The opening scenes show a couple Dan and Alice barricaded into a house, lit by candles, running out of food, fearful of what’s outside, and hoping that their children—who were away on a school trip when the incident broke—will be safe. But the virus-laden attackers come, bringing with them an onslaught of cowardice and self-preservation.
It’s brutal, violent stuff. Blood and gore, slashing and ripping. Not quite zombies since the Infected are still alive. Not for the feint hearted, and easier to take sitting near the back of the cinema in a detached frame of mind. And occasionally, the bloodbath becomes faintly comical.
There was a virus. Horrible things happened. Everything locked down. After 18 weeks the Infected had starved to death. 24 weeks later, Nato and US troops had arrived to start reconstruction. The Isle of Dogs is District 1, the safe area being used to house survivors. Reminiscent of Baghdad’s Green Zone. There’s an overall lack of humanity as the military control the operation and surveillance cameras are everywhere.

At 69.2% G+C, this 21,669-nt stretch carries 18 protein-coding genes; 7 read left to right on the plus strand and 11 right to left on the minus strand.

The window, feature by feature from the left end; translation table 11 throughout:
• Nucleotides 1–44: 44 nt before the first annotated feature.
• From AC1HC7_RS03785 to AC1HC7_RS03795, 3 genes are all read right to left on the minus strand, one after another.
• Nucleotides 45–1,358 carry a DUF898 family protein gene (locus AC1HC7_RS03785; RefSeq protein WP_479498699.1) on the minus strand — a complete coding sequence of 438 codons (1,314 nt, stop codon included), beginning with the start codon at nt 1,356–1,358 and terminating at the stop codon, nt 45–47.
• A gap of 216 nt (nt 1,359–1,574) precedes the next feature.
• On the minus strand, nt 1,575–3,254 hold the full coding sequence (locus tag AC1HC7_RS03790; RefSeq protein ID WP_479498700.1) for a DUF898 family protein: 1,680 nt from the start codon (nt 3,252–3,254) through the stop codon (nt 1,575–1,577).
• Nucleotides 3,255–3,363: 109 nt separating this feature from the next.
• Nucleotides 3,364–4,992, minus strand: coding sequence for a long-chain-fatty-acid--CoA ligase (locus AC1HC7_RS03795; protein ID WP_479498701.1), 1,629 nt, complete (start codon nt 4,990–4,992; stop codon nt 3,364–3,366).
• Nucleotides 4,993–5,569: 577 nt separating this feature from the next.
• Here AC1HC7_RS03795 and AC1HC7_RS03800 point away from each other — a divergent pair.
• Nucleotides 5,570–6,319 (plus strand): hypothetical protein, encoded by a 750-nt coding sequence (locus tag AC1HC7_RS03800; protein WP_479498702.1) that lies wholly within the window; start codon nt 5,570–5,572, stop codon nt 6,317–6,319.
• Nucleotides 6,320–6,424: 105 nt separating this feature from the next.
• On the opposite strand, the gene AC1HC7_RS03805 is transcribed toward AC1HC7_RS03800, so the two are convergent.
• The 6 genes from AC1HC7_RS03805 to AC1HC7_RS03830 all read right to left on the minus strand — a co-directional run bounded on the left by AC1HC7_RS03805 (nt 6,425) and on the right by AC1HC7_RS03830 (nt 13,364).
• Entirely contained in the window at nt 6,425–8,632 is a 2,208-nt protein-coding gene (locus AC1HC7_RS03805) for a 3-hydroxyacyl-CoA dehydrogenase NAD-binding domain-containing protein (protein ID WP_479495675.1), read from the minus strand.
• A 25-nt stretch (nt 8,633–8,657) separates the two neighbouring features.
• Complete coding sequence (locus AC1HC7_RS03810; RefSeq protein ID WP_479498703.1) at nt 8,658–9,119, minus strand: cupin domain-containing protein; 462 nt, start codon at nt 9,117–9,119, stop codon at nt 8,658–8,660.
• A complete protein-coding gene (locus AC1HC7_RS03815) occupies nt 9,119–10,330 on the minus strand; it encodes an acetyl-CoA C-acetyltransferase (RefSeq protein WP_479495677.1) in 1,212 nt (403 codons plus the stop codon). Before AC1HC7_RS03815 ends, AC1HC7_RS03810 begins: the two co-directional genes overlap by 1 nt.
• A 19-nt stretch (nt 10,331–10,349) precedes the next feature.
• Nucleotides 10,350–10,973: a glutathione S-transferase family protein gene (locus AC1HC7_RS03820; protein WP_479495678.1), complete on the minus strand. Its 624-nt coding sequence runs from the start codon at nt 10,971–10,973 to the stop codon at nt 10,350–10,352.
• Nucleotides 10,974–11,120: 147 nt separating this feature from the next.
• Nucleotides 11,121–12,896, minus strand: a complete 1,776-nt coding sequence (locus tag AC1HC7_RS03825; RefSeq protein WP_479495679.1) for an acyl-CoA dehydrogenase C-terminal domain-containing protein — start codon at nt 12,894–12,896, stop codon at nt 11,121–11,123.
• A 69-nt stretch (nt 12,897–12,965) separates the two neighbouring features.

The couple’s children have survived. Andy and Tammy are reunited with their father who is reluctant to fully explain how their mother died.
Like all disaster movies (including the recent Sunshine), it only takes one single quite action, reasonable in its own right, but enough to start toppling over the dominos. Maybe it's when Don opened the door at the start. Or maybe it's when the children escape and find their mother Alice still alive. It’s a bit of a spoiler, but given that it’s a sequel, you know what’s going to happen already. The mother is carrying the virus, but doesn’t exhibit the symptoms and seems immune. But she wants revenge.
A new outbreak brings catastrophic consequences. But can be it contained without killing the innocent? Is there any room for compassion when the risks are so high?
It was fun to pick out the film’s locations. The long corridor down to the domestic gates at Stansted Airport. It must have been an early start the morning they filmed such a deserted Canary Wharf. Watch out for the beautiful shot as the brother and sister ride a Domino’s moped across Tower Bridge.
Good film. Standby for 28 Months Later (though it might be called Vingt huit mois plus tard) ... not sure I'll have the stomach to go and see it.